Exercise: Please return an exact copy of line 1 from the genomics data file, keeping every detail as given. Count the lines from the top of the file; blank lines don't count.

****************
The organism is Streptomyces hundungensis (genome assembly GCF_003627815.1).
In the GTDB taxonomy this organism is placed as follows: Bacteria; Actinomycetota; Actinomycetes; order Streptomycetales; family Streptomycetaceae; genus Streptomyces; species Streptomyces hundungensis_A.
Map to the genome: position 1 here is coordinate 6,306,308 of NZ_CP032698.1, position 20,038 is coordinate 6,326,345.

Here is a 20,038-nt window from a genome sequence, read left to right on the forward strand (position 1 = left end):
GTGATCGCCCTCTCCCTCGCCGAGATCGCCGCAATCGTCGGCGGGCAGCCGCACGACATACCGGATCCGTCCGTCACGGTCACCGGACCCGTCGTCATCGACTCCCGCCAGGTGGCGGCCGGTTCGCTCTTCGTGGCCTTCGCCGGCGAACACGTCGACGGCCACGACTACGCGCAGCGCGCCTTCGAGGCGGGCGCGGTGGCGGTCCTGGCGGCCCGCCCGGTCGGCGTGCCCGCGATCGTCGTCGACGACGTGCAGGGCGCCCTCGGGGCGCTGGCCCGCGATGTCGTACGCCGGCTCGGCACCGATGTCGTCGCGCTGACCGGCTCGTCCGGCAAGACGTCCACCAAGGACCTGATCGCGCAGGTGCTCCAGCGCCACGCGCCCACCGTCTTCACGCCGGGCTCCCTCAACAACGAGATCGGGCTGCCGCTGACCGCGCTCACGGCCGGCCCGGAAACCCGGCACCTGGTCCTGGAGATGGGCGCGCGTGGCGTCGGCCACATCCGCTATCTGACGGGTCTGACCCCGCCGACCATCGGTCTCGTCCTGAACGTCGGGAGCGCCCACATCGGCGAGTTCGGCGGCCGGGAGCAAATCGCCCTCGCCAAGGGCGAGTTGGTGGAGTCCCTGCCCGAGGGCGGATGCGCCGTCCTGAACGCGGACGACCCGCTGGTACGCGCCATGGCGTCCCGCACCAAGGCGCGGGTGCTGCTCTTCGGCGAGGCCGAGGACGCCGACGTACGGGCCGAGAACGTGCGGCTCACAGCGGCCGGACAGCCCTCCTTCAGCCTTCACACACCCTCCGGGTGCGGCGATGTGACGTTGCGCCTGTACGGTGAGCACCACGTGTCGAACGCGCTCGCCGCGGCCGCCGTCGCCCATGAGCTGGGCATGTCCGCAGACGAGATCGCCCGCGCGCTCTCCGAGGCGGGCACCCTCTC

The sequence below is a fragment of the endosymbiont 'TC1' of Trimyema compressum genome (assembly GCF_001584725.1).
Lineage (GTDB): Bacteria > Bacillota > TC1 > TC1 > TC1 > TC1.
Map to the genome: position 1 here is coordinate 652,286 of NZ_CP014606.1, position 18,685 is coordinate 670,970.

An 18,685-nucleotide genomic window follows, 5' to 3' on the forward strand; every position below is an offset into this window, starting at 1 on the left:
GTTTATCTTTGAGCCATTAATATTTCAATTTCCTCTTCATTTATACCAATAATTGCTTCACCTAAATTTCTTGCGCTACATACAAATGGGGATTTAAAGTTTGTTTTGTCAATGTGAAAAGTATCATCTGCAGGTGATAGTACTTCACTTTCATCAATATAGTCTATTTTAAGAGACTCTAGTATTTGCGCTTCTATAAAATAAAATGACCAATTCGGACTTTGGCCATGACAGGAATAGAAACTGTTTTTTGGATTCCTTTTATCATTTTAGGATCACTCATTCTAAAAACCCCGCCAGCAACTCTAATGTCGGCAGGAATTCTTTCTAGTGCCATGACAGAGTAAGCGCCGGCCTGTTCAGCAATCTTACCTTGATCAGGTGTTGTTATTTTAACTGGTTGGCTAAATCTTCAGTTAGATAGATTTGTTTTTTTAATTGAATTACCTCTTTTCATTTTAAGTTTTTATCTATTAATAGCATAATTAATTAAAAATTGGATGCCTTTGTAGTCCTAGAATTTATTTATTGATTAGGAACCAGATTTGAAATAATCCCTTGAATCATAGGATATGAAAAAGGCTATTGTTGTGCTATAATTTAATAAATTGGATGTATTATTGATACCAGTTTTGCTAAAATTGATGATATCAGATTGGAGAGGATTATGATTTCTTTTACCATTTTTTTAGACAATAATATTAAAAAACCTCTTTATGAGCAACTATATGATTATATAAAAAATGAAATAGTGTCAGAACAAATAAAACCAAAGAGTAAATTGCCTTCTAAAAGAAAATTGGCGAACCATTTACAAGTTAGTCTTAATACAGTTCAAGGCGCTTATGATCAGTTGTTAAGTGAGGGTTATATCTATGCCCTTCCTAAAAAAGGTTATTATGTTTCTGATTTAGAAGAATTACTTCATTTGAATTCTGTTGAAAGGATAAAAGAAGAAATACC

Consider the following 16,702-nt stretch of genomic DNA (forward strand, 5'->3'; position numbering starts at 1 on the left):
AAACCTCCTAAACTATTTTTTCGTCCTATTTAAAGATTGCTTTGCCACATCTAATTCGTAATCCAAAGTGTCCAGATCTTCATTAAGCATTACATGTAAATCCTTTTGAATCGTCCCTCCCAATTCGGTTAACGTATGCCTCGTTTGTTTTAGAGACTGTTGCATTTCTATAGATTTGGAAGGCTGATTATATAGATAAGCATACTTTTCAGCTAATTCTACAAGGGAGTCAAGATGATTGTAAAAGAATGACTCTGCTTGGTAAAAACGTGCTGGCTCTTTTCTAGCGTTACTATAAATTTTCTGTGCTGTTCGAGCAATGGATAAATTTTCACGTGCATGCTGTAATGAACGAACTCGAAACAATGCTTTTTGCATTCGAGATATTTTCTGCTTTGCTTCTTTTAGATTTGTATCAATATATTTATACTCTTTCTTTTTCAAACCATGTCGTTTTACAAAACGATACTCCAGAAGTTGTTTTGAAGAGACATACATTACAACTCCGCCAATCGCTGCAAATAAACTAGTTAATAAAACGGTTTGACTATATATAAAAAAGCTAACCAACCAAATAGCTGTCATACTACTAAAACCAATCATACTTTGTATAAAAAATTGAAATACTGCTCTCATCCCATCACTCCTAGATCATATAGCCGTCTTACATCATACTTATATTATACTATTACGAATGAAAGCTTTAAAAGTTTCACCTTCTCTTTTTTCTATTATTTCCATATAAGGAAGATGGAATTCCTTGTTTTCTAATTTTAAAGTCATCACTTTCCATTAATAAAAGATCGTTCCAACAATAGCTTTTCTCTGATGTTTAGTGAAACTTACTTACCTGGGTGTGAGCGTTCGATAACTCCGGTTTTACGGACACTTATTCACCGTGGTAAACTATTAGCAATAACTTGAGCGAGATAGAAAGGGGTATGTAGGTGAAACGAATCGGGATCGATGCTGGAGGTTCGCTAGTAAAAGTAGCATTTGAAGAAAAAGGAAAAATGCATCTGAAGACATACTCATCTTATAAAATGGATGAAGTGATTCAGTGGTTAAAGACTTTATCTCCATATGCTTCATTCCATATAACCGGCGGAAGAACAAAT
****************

The organism is Streptomyces hundungensis (genome assembly GCF_003627815.1).